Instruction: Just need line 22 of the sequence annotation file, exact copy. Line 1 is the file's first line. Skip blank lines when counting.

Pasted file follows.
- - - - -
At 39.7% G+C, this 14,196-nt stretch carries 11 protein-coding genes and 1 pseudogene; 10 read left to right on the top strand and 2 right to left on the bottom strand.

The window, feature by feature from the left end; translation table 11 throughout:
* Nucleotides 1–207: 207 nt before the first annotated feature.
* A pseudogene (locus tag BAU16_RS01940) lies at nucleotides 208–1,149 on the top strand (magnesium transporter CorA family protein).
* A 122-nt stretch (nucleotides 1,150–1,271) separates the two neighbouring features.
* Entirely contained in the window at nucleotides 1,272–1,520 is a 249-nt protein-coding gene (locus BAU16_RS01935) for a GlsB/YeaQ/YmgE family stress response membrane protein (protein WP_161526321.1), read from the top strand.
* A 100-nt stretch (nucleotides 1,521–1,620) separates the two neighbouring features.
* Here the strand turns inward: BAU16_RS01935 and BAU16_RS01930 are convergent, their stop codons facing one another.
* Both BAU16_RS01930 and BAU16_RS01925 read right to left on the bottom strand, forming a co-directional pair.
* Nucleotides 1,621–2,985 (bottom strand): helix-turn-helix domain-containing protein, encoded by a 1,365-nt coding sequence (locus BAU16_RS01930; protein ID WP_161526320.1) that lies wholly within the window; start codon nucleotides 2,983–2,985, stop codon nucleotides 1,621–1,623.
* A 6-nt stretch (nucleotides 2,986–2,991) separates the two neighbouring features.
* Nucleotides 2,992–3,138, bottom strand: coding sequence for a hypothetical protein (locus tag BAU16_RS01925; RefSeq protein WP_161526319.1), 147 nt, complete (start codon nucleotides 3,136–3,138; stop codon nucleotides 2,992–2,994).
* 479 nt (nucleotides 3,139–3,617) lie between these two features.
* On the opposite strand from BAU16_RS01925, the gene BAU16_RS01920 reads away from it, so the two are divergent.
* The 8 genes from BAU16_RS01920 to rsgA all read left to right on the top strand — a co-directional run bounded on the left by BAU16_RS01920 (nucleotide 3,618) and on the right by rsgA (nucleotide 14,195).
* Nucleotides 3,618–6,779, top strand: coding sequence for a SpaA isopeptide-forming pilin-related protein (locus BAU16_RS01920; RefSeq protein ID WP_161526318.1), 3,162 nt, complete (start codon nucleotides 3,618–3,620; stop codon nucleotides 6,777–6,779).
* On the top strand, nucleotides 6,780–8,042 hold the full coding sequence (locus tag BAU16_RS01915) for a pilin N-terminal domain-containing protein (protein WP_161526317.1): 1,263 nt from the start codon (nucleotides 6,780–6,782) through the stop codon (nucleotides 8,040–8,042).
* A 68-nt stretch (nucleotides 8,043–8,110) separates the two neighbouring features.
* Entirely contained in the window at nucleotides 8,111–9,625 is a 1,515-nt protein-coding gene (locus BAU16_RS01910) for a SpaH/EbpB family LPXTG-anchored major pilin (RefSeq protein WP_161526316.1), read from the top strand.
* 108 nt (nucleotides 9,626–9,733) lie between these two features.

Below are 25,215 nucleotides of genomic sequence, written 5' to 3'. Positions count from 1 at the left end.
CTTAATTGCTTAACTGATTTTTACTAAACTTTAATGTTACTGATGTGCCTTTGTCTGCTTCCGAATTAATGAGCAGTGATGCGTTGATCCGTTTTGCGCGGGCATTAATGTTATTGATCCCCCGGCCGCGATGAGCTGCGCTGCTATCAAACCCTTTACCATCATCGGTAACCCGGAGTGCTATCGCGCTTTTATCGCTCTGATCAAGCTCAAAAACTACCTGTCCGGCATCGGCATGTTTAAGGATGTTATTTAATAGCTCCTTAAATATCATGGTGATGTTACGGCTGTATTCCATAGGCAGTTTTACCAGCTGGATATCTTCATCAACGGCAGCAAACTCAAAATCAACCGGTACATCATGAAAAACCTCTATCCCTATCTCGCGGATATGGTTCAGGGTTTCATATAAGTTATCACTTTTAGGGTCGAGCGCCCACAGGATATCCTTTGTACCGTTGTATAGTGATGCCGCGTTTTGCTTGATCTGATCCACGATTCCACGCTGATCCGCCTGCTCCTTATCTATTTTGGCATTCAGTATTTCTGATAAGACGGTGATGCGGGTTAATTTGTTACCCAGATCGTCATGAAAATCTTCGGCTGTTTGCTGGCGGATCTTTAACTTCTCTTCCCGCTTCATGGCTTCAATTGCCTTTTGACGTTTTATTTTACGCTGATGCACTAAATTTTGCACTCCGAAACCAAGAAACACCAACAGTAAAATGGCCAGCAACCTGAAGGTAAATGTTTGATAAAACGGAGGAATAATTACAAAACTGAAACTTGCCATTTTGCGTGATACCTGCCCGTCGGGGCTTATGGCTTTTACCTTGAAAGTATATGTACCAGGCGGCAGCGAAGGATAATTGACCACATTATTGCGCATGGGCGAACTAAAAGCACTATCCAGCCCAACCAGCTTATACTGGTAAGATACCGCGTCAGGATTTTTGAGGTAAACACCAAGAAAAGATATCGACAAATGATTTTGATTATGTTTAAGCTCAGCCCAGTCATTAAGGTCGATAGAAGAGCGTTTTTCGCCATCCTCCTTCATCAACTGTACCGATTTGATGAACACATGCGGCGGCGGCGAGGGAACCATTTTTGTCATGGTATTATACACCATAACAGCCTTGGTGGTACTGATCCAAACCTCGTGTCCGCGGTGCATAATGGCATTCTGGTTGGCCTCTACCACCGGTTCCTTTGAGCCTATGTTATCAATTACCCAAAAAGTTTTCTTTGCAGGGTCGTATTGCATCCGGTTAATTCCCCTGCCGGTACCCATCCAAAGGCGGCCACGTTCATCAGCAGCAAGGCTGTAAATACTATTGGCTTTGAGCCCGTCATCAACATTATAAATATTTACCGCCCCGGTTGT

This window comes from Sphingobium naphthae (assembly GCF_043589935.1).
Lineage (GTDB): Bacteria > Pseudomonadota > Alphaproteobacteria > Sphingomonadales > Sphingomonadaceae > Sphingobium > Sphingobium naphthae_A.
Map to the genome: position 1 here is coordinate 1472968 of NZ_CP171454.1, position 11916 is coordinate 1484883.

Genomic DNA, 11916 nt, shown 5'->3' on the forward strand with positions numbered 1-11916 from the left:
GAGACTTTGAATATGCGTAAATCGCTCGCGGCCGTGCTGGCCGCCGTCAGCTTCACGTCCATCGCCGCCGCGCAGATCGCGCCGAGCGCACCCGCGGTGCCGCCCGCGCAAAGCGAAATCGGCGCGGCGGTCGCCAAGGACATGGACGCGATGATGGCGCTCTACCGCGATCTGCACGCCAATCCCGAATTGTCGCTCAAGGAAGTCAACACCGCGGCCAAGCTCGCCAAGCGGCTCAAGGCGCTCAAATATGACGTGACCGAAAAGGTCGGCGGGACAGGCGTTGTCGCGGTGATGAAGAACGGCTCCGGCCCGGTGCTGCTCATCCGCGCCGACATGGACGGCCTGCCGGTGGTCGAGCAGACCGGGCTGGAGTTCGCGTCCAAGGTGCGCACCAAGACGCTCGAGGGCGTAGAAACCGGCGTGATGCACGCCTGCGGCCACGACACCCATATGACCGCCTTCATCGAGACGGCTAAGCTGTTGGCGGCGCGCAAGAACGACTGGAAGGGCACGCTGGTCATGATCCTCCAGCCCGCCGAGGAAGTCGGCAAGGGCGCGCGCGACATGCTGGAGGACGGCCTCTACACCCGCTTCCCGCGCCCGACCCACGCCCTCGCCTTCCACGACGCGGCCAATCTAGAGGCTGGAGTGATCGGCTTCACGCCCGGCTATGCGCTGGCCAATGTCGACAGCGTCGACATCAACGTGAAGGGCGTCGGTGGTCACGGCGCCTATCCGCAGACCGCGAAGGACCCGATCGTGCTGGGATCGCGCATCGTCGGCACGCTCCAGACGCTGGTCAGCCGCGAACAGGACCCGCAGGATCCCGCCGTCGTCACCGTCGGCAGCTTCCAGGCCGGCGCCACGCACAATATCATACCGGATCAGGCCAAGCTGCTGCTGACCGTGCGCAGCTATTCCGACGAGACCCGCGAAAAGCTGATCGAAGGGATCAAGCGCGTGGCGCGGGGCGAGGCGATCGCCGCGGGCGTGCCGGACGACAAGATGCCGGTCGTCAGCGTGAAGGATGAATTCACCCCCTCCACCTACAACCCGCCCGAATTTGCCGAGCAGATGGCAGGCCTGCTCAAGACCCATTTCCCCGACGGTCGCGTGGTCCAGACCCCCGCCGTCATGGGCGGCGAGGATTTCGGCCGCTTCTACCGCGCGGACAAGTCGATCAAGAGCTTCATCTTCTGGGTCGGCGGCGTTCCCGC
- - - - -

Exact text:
CTTAATTGCTTAACTGATTTTTACTAAACTTTAATGTTACTGATGTGCCTTTGTCTGCTTCCGAATTAATGAGCAGTGATGCGTTGATCCGTTTTGCGCGGGCATTAATGTTATTGATCCCCCGGCCGCGATGAGCTGCGCTGCTATCAAACCCTTTACCATCATCGGTAACCCGGAGTGCTATCGCGCTTTTATCGCTCTGATCAAGCTCAAAAACTACCTGTCCGGCATCGGCATGTTTAAGGATGTTATTTAATAGCTCCTTAAATATCATGGTGATGTTACGGCTGTATTCCATAGGCAGTTTTACCAGCTGGATATCTTCATCAACGGCAGCAAACTCAAAATCAACCGGTACATCATGAAAAACCTCTATCCCTATCTCGCGGATATGGTTCAGGGTTTCATATAAGTTATCACTTTTAGGGTCGAGCGCCCACAGGATATCCTTTGTACCGTTGTATAGTGATGCCGCGTTTTGCTTGATCTGATCCACGATTCCACGCTGATCCGCCTGCTCCTTATCTATTTTGGCATTCAGTATTTCTGATAAGACGGTGATGCGGGTTAATTTGTTACCCAGATCGTCATGAAAATCTTCGGCTGTTTGCTGGCGGATCTTTAACTTCTCTTCCCGCTTCATGGCTTCAATTGCCTTTTGACGTTTTATTTTACGCTGATGCACTAAATTTTGCACTCCGAAACCAAGAAACACCAACAGTAAAATGGCCAGCAACCTGAAGGTAAATGTTTGATAAAACGGAGGAATAATTACAAAACTGAAACTTGCCATTTTGCGTGATACCTGCCCGTCGGGGCTTATGGCTTTTACCTTGAAAGTATATGTACCAGGCGGCAGCGAAGGATAATTGACCACATTATTGCGCATGGGCGAACTAAAAGCACTATCCAGCCCAACCAGCTTATACTGGTAAGATACCGCGTCAGGATTTTTGAGGTAAACACCAAGAAAAGATATCGACAAATGATTTTGATTATGTTTAAGCTCAGCCCAGTCATTAAGGTCGATAGAAGAGCGTTTTTCGCCATCCTCCTTCATCAACTGTACCGATTTGATGAACACATGCGGCGGCGGCGAGGGAACCATTTTTGTCATGGTATTATACACCATAACAGCCTTGGTGGTACTGATCCAAACCTCGTGTCCGCGGTGCATAATGGCATTCTGGTTGGCCTCTACCACCGGTTCCTTTGAGCCTATGTTATCAATTACCCAAAAAGTTTTCTTTGCAGGGTCGTATTGCATCCGGTTAATTCCCCTGCCGGTACCCATCCAAAGGCGGCCACGTTCATCAGCAGCAAGGCTGTAAATACTATTGGCTTTGAGCCCGTCATCAACATTATAAATATTTACCGCCCCGGTTGT